The Namibian society has come a long way from our racially charged past.

Every Namibian now enjoys the equal protection of his or her constitutional rights regardless of age, sex, colour, race, tribe, disability or any other of the enumerated grounds for discrimination under Article 10 of the Constitution.

On the one hand, Namibia is at a crossroads with regards to one of our fundamental human rights — freedom of speech and expression. Freedom of speech and expression is enshrined in Article 21(1) (a) of the Constitution, and protects all persons’ right to free speech and expression.

On the other hand, Article 23(1) of the Constitution strictly prohibits racial discrimination and apartheid, many facets of which include hateful expression that was used towards black people or certain tribes prior to independence. This raises an interesting constitutional question which Namibian courts have not yet adequately dealt with — when it comes to hate speech, where do we draw the line?

Can the Constitution or legislature limit an individual’s right to freedom of speech and expression if that expression is racist, hateful or likely to incite violence?

Many countries have attempted to grapple with these questions, and have drawn different conclusions, based on their history and political context. In the United States, for example, the right to freedom of expression is an almost non-derogable right, and is prioritised over other interests such as dignity and privacy.

South Africa has recognised racist hate speech as a serious problem in the country, and has enacted legislation with severe penalties for anyone propagating hate speech, even going so far as imposing jail time on persons found guilty.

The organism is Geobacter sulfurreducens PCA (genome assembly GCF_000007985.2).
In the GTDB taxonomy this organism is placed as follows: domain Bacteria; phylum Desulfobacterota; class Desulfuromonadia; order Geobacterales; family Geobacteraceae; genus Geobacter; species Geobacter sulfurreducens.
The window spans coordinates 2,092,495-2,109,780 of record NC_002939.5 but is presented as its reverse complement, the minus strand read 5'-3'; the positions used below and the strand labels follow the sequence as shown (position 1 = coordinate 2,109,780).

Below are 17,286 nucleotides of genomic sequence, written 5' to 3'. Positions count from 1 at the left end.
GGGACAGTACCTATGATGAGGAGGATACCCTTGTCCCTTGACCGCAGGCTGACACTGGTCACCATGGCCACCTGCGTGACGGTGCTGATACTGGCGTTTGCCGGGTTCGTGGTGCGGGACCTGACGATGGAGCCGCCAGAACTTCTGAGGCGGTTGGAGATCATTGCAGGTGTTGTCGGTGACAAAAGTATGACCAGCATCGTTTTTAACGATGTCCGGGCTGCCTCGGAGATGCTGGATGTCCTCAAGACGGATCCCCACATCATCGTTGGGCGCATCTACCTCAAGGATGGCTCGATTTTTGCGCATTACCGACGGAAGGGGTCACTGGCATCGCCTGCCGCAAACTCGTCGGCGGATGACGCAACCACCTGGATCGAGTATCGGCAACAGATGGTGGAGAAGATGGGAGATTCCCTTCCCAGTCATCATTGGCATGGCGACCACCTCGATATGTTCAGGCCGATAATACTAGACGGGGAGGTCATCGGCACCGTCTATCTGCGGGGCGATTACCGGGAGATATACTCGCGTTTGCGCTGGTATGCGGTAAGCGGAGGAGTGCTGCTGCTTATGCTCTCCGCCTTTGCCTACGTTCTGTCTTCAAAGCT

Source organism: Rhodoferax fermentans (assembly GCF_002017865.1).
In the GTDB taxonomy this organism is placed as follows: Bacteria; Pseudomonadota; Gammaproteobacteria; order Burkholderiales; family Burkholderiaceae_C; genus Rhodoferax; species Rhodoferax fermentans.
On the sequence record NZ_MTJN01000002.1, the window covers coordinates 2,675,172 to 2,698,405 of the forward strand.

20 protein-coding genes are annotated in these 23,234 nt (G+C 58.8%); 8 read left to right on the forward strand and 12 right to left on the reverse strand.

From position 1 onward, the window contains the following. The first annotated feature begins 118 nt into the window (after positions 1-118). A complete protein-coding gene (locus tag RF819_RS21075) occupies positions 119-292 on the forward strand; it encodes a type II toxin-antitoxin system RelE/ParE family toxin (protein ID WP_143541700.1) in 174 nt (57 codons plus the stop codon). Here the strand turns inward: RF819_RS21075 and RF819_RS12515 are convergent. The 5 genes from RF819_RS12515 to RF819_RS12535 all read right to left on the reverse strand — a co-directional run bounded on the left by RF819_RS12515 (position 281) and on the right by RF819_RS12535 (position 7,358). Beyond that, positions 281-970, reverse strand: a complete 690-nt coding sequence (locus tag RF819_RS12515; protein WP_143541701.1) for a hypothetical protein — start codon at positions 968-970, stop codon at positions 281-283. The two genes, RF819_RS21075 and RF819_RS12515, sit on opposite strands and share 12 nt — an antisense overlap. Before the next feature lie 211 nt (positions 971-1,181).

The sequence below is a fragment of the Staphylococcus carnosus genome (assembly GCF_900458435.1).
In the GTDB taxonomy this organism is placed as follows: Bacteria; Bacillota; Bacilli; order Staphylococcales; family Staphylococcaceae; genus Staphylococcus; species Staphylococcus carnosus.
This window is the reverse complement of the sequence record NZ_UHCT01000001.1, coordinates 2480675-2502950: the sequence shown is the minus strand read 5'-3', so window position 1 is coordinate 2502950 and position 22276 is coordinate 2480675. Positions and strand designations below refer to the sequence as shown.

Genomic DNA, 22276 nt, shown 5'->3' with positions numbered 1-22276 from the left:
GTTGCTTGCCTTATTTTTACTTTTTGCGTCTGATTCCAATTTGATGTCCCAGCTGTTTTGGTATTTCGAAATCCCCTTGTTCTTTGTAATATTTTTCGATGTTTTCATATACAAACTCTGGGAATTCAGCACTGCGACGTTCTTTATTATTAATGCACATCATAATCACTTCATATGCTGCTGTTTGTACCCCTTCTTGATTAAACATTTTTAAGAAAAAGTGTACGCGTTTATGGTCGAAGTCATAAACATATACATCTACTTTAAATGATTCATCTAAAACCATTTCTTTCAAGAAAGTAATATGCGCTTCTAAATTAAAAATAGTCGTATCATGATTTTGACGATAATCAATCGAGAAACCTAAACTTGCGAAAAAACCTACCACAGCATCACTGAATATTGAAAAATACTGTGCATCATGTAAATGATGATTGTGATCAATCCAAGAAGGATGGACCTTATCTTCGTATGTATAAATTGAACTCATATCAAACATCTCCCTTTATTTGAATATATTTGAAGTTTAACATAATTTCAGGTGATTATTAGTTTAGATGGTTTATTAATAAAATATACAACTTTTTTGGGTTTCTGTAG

In Africa, there is no uniform African Charter provision regulating hate speech specifically, and each country must enact domestic laws to deal with these issues. Nonetheless, Article 9 of the charter guarantees every individual the right to receive information and express his or her own opinion within the law.

The African Commission has dealt with cases of this right being limited in the context of censorship and free media, but never has a case been heard that specifically discussed hate speech in a judicial context.

Many violations of human dignity during apartheid in Namibia have been prohibited through legislation and policy. However, several reports have been done that show there has still not been a total break with the racialised social order. This is evidenced by the inconsistent distribution of land and resources in Namibia, and also in the social sphere, where racial and tribal tensions continue to result in the unequal treatment of individuals.

Racialised structures and racial language have also survived apartheid, in spite of a modern, liberal Constitution and a profound will to break with the past. The use of words making racial distinctions between people are still strongly embedded within people’s minds, and forms of racism and hatred against a particular group continue to manifest themselves through expression, either in public or privately.